Pennsylvania's Democrats took a beating in 2010, losing five House seats, an open Senate seat and the governorship. You might think that they couldn't lose any additional seats in 2012 but they'll be three lawmakers that will be in great danger in the next cycle. Jason Altmire (CD4), Mark Critz (CD 12) and Tim Holden (CD 17).
Altimre's district is just west of Pittsburgh and is a bit red, having voted for Bush in 2004 and McCain in 2008. He won reelection with a weak 51% against an underfunded opponent and the GOP in the state legislature who control the redistricting process will ensure that more conservative neighborhoods are drawn into his district for the 2012 cycle.
Critz has one of the more gerrymandered districts in the country and its centered around Johnstown. This seat was drawn specifically to protect the late John Murtha but there won't be any reason to do it again now that Critz has taken over. Critz won by less than 2% of the vote and the district is surrounded by red areas that the stete legislature will be able to include for the next cycle.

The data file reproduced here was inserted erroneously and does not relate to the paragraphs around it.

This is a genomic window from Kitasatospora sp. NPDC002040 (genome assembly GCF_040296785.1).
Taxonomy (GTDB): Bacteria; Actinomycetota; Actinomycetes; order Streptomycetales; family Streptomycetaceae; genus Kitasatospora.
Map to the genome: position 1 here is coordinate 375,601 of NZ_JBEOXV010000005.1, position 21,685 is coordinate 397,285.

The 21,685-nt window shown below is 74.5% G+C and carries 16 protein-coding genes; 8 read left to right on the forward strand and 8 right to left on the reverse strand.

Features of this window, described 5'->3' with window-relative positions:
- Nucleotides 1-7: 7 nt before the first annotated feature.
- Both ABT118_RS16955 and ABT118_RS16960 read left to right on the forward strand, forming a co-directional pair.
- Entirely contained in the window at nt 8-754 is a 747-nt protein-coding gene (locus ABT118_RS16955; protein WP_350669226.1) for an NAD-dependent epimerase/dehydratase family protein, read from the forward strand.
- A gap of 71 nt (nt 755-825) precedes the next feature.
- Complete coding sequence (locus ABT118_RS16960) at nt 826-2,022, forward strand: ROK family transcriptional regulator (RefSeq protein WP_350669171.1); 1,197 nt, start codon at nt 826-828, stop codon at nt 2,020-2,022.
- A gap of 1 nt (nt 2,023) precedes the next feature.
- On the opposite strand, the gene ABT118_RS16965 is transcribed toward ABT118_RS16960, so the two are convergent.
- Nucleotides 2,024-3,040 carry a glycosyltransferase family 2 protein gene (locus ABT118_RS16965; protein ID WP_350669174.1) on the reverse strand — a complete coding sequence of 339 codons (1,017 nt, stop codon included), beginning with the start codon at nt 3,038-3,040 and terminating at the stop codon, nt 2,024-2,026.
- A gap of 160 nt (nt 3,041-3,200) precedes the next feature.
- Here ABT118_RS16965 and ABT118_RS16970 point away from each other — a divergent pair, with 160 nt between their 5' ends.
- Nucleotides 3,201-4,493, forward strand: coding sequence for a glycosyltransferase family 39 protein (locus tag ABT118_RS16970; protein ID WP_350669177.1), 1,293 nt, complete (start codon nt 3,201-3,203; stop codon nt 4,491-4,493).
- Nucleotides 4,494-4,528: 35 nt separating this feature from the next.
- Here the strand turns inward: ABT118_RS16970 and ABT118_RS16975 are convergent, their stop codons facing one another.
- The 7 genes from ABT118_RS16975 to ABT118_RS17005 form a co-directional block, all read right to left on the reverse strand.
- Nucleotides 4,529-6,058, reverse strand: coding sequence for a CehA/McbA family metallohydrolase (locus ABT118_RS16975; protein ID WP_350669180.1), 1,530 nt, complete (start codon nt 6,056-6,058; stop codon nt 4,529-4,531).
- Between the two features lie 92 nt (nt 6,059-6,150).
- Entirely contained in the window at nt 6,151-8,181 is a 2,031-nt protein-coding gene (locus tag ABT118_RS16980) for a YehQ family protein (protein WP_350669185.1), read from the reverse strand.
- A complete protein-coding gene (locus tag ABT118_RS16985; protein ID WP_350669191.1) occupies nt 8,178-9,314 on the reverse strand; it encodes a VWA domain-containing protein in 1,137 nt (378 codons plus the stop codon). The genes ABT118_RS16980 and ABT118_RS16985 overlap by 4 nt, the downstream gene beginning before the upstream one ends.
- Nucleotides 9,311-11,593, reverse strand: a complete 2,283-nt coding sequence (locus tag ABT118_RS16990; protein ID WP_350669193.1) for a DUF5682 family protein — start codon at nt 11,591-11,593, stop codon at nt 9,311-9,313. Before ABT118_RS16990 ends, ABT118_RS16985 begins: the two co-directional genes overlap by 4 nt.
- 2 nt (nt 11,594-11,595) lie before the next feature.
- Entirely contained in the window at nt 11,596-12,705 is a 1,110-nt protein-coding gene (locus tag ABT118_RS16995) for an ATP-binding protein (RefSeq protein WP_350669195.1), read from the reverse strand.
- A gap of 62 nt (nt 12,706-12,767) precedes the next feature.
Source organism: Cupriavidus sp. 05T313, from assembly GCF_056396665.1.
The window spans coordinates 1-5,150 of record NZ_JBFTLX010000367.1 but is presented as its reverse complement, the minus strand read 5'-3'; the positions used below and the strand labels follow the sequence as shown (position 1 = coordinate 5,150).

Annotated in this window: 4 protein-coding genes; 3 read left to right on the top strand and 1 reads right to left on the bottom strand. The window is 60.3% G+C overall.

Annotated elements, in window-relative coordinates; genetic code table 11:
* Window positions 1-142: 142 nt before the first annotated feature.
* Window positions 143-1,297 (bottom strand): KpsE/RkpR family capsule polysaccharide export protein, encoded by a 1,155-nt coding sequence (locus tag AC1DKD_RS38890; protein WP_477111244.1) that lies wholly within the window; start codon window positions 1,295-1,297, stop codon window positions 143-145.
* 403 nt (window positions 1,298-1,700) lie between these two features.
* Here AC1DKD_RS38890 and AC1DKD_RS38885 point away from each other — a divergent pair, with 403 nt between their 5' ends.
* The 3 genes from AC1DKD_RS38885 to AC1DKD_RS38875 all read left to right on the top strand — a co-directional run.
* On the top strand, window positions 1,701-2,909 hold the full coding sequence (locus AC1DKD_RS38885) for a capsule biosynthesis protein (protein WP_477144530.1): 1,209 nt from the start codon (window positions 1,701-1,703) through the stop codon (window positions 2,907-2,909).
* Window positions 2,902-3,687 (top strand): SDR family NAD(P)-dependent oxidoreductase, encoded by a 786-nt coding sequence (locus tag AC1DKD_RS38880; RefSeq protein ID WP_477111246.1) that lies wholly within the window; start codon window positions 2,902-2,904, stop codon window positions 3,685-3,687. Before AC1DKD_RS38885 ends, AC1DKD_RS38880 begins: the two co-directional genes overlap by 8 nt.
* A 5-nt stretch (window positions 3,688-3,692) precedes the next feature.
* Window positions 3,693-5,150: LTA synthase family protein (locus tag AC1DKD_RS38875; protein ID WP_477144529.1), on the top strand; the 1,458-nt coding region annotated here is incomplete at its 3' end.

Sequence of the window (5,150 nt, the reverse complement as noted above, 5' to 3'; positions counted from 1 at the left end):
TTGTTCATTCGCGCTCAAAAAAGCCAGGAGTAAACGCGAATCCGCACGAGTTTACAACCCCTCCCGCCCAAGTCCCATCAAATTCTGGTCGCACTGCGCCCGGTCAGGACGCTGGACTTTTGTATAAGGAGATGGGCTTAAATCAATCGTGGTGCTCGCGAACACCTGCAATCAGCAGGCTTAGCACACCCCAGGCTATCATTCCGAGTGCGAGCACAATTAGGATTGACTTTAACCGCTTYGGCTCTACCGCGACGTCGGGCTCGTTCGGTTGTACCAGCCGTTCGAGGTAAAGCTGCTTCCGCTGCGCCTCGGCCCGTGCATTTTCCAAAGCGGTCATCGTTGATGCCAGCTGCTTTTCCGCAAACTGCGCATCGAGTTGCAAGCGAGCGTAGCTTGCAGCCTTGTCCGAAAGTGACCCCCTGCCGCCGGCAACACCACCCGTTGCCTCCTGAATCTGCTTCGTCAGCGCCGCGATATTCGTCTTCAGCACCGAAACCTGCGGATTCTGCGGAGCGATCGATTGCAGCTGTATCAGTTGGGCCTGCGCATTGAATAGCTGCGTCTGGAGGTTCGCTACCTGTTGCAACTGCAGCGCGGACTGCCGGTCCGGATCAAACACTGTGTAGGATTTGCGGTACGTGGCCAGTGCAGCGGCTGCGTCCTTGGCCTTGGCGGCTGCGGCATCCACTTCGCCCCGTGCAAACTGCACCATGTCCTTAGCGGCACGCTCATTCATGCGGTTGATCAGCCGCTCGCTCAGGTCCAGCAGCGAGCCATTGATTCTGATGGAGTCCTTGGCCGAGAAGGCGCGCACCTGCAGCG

Tim Holden won 56% of the vote in this rural east-central district. A true moderate, he's got a lot of support from all segments of the political spectrum which have kept him in power. There's no reason to believe that the GOP legislature won't drastically rewrite the districts lines and make his seat much redder for the 2012 cycle. Moreover, he'll have to introduce himself to a large part of this new district in a year that will probably be very tough for Pennsylvania Democrats.
The Keystone State will lose a seat in a congressional seat in the reapportionment and it will almost certainly be at the expense of one or more Democratic legislators. You'll see this scenario play out in quite a few states; Michigan, Ohio, North Carolina and Virginia-just to name a few.